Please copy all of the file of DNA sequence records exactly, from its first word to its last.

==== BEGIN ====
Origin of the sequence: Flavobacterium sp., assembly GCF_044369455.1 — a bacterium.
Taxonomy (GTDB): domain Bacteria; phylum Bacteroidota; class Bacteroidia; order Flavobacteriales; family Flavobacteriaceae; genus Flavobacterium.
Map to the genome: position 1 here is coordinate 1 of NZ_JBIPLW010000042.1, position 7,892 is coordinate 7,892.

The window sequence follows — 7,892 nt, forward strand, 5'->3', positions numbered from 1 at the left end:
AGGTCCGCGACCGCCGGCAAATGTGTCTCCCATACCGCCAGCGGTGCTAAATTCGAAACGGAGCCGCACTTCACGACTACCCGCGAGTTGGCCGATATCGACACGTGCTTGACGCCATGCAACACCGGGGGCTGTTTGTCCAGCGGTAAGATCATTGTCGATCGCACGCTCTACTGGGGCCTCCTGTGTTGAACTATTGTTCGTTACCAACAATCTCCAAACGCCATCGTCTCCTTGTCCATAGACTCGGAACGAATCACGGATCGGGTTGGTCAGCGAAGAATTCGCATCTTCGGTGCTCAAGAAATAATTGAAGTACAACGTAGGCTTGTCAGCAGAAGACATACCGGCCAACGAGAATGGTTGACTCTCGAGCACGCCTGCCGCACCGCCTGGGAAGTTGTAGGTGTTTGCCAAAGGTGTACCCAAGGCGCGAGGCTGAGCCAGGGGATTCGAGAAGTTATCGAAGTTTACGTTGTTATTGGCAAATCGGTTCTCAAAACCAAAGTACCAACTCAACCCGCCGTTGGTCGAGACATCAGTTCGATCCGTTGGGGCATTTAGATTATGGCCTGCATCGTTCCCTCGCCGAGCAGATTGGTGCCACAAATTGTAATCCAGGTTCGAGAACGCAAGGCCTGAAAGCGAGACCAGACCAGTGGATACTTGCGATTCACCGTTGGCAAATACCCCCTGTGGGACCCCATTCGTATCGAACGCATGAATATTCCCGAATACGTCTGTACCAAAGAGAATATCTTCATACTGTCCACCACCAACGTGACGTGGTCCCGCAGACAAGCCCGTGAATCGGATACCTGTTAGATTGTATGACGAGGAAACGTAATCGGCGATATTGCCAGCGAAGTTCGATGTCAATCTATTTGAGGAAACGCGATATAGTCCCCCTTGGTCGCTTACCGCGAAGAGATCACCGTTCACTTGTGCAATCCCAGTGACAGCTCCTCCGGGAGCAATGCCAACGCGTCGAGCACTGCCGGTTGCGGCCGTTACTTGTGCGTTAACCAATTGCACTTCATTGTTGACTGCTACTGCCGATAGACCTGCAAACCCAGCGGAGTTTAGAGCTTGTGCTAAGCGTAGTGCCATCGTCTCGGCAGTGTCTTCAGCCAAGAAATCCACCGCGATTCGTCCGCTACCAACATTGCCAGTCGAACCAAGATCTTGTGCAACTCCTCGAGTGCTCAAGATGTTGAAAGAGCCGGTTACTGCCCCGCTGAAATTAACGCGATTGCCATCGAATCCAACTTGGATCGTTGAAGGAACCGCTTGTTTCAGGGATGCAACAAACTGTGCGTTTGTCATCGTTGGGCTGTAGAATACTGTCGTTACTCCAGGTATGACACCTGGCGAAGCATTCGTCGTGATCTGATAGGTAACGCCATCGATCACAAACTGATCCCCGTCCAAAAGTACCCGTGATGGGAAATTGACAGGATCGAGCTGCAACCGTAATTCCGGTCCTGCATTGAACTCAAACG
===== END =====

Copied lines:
Origin of the sequence: Flavobacterium sp., assembly GCF_044369455.1 — a bacterium.
Taxonomy (GTDB): domain Bacteria; phylum Bacteroidota; class Bacteroidia; order Flavobacteriales; family Flavobacteriaceae; genus Flavobacterium.
Map to the genome: position 1 here is coordinate 1 of NZ_JBIPLW010000042.1, position 7,892 is coordinate 7,892.

The window sequence follows — 7,892 nt, forward strand, 5'->3', positions numbered from 1 at the left end:
AGGTCCGCGACCGCCGGCAAATGTGTCTCCCATACCGCCAGCGGTGCTAAATTCGAAACGGAGCCGCACTTCACGACTACCCGCGAGTTGGCCGATATCGACACGTGCTTGACGCCATGCAACACCGGGGGCTGTTTGTCCAGCGGTAAGATCATTGTCGATCGCACGCTCTACTGGGGCCTCCTGTGTTGAACTATTGTTCGTTACCAACAATCTCCAAACGCCATCGTCTCCTTGTCCATAGACTCGGAACGAATCACGGATCGGGTTGGTCAGCGAAGAATTCGCATCTTCGGTGCTCAAGAAATAATTGAAGTACAACGTAGGCTTGTCAGCAGAAGACATACCGGCCAACGAGAATGGTTGACTCTCGAGCACGCCTGCCGCACCGCCTGGGAAGTTGTAGGTGTTTGCCAAAGGTGTACCCAAGGCGCGAGGCTGAGCCAGGGGATTCGAGAAGTTATCGAAGTTTACGTTGTTATTGGCAAATCGGTTCTCAAAACCAAAGTACCAACTCAACCCGCCGTTGGTCGAGACATCAGTTCGATCCGTTGGGGCATTTAGATTATGGCCTGCATCGTTCCCTCGCCGAGCAGATTGGTGCCACAAATTGTAATCCAGGTTCGAGAACGCAAGGCCTGAAAGCGAGACCAGACCAGTGGATACTTGCGATTCACCGTTGGCAAATACCCCCTGTGGGACCCCATTCGTATCGAACGCATGAATATTCCCGAATACGTCTGTACCAAAGAGAATATCTTCATACTGTCCACCACCAACGTGACGTGGTCCCGCAGACAAGCCCGTGAATCGGATACCTGTTAGATTGTATGACGAGGAAACGTAATCGGCGATATTGCCAGCGAAGTTCGATGTCAATCTATTTGAGGAAACGCGATATAGTCCCCCTTGGTCGCTTACCGCGAAGAGATCACCGTTCACTTGTGCAATCCCAGTGACAGCTCCTCCGGGAGCAATGCCAACGCGTCGAGCACTGCCGGTTGCGGCCGTTACTTGTGCGTTAACCAATTGCACTTCATTGTTGACTGCTACTGCCGATAGACCTGCAAACCCAGCGGAGTTTAGAGCTTGTGCTAAGCGTAGTGCCATCGTCTCGGCAGTGTCTTCAGCCAAGAAATCCACCGCGATTCGTCCGCTACCAACATTGCCAGTCGAACCAAGATCTTGTGCAACTCCTCGAGTGCTCAAGATGTTGAAAGAGCCGGTTACTGCCCCGCTGAAATTAACGCGATTGCCATCGAATCCAACTTGGATCGTTGAAGGAACCGCTTGTTTCAGGGATGCAACAAACTGTGCGTTTGTCATCGTTGGGCTGTAGAATACTGTCGTTACTCCAGGTATGACACCTGGCGAAGCATTCGTCGTGATCTGATAGGTAACGCCATCGATCACAAACTGATCCCCGTCCAAAAGTACCCGTGATGGGAAATTGACAGGATCGAGCTGCAACCGTAATTCCGGTCCTGCATTGAACTCAAACG